Politics, open government, and safe streets. And the constant incursion of cycling.

Month: June 2010 Page 1 of 2

The Next Time You Fill Up

think of this:


Batch Operation

Sometimes this place gets trapped in a bit of aspirational paralysis – I have so many things put aside to be noted and written about that I’m unable to get started on any one in particular.  So, forgive (and hopefully enjoy) some of the declutter:

Matt Tabbai takes on Lara Logan’s ridiculous attack on the journalism of Mike Hastings (author of the piece that sent McChrystal packing).

See, according to Logan, not only are reporters not supposed to disclose their agendas to sources at all times, but in the case of covering the military, one isn’t even supposed to have an agenda that might upset the brass! Why? Because there is an “element of trust” that you’re supposed to have when you hang around the likes of a McChrystal. You cover a war commander, he’s got to be able to trust that you’re not going to embarrass him. Otherwise, how can he possibly feel confident that the right message will get out?

If you click on nothing else in this post, click on the first link.


As ever, Virginia Attorney General Ken Cuccinelli is an embarrassment to decent people everywhere.


I didn’t expect England to get near the finals, but I didn’t expect them to go home so soon.  I much would have preferred they face Ghana than Germany.   James Fallows has a great roundup of the dark mood that befell most of the British press by the end of the ENG-GER match.


If the title of this doesn’t take you there, I don’t know what to say – Pablo Escobar, Guerillas, and My Dream Bike.  The world is filled with amazing stories.


Jon Shure attempts to answer the question – If You Tax Them, Will They Flee? It’s not a bad analysis to pull out whenever you start hearing the “If we raise taxes here, we’ll drive out all the rich!”  It’s something I hear around here (DC/VA/MD) in cycles, and yet people pretty much stay put.  Shocking, no?


A perhaps surprising admission – I’m enjoying the Kagan confirmation hearings.  Some of it is being reminded of con law issues I’d long since forgotten, or getting a quick sketch of where current hot issues stand.  And part of it is just the mostly friendly approach of all involved.  Unfortunately, there’s always Jeff Sessions (R-Unreconstructed South) to spoil things.  Christ is he dumber than a box of rocks.


I’m sure this only happens in academia.


The Airbus A380 continues to be a draw for some travelers.  The closest I’ve gotten to one was on the tarmac at LAX, unfortunately.  Someday.  Soon, I hope.

Too Many Cyclists?

A thoughtful piece from a Toronto-based cycling blog.  It gets to the question of culture, which I think is at the core of what makes it safe to get on a bike in a community.

All Those Silly Protesters In Toronto Have *Nothing* To Do With Me, Right?



In re Dave Weigel

The Washington Post lost one of its best voices this weekend.  More later, perhaps.  But to get to the heart of the matter:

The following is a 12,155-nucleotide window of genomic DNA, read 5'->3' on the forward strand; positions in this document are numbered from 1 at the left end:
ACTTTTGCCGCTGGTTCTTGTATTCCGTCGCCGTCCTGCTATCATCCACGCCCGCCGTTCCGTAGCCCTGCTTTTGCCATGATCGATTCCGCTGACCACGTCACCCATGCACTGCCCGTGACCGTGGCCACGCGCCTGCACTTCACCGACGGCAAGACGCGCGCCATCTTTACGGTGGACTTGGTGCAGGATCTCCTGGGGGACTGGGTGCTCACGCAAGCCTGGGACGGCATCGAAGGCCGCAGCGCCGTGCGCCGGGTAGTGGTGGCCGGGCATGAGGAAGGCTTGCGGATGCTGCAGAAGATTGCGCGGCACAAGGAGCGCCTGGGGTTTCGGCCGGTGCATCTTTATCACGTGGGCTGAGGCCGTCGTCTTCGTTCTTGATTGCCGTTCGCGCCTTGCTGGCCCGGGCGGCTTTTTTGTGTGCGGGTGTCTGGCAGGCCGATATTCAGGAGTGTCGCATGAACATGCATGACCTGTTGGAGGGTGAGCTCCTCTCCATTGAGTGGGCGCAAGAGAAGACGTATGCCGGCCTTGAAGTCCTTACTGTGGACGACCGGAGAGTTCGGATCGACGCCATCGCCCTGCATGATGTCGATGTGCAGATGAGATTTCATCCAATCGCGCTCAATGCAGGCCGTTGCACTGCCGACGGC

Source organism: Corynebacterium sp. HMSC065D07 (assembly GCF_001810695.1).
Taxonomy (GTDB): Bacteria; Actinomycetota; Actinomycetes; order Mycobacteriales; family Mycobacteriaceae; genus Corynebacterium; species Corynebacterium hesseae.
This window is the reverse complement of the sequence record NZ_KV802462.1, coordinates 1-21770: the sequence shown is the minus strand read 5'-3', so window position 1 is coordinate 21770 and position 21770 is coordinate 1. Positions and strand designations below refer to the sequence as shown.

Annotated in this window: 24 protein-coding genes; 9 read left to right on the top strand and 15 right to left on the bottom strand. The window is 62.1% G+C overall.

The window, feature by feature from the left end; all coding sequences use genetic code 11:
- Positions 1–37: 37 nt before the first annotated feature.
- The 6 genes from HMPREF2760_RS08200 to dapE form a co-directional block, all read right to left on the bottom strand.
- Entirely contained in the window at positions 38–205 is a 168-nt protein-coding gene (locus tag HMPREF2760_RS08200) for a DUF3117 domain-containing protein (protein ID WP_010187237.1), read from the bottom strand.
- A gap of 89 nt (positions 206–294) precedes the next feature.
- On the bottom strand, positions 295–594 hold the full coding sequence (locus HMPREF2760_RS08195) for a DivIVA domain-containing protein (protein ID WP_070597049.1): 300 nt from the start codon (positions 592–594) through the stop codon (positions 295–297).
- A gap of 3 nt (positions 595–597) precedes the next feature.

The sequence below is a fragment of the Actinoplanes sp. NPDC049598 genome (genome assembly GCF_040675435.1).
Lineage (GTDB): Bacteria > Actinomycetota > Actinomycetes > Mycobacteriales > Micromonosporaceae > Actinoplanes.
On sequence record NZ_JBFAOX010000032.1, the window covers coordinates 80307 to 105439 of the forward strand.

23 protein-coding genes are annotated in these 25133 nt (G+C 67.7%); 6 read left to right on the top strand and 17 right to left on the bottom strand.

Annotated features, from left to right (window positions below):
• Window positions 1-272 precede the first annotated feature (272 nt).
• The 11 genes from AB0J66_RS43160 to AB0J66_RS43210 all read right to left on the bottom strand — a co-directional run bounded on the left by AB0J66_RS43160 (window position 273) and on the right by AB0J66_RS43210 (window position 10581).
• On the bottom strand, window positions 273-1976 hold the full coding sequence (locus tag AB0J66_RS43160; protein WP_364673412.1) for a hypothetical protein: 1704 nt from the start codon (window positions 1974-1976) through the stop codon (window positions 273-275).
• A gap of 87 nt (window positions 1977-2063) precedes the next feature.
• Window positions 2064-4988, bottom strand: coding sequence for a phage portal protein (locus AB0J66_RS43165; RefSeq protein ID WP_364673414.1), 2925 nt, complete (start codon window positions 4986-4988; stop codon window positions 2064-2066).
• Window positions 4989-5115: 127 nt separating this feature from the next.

(h/t to many)

A Better Immigration Policy

could help solve all sorts of things.  There are vast empty swaths of this country, in case anyone hasn’t noticed.  We’ve got plenty of room.

Concerned About Censorship? Look in the Mirror, First

A lesson that should reach far beyond the Israel/Palestine context:

Haaretz publisher Amos Schocken warned Monday that self-censorship in the Israeli media poses the greatest threat to the freedom of the press.

[ . . . ]

“Let’s talk about a different kind of censorship,” he said. “Self-censorship that stems from the fact that the media does not want to upset its readership. I am referring to the responses that I get regarding Haaretz articles about the Palestinians’ situation.

“During periods of calm there are no responses, but in turbulent times people send emails to the newspaper, copying in all of their friends, that they are halting their subscription because they are unable to read Gideon Levy or Amira Hass anymore. And the newspaper must ask itself if it wants to absorb this.

Freedom of the press is somewhat beside the point if you don’t have a real press, no?

And Now Saturday Morning Music . . .

Just picked this up from Boing Boing.  Love it:


Weekend Music: Simple Things Edition

Some music just endures:


The Party of Small Government

Reason 3,024,654 I laugh every time I hear someone claim that the GOP is about getting government out of people’s lives:

Via Matt Welch at Reason, Sen. Orrin Hatch (R-Utah) has proposed an amendment to the jobs bill requiring that recipients of unemployment insurance or welfare benefits get drug tested before they get their checks. From the Salt Lake Tribune:

People seeking unemployment benefits or welfare would have to first pass a drug test under a proposal Sen. Orrin Hatch will try to add to legislation extending the social safety net during this time of economic turmoil.

Hatch … said his idea would help battle drug addiction and could reduce the nation’s debt. He will try to get the Senate to include his amendment to a $140 billion bill extending tax breaks and social programs this week.

“This amendment is a way to help people get off of drugs to become productive and healthy members of society, while ensuring that valuable taxpayer dollars aren’t wasted,” he said after announcing his amendment. “Too many Americans are locked into a life of a dangerous dependency not only on drugs, but the federal assistance that serves to enable their addiction.”

I’d really like to find more constructive ways to engage, instead of mock, but transparent bullshit like this makes it hard.

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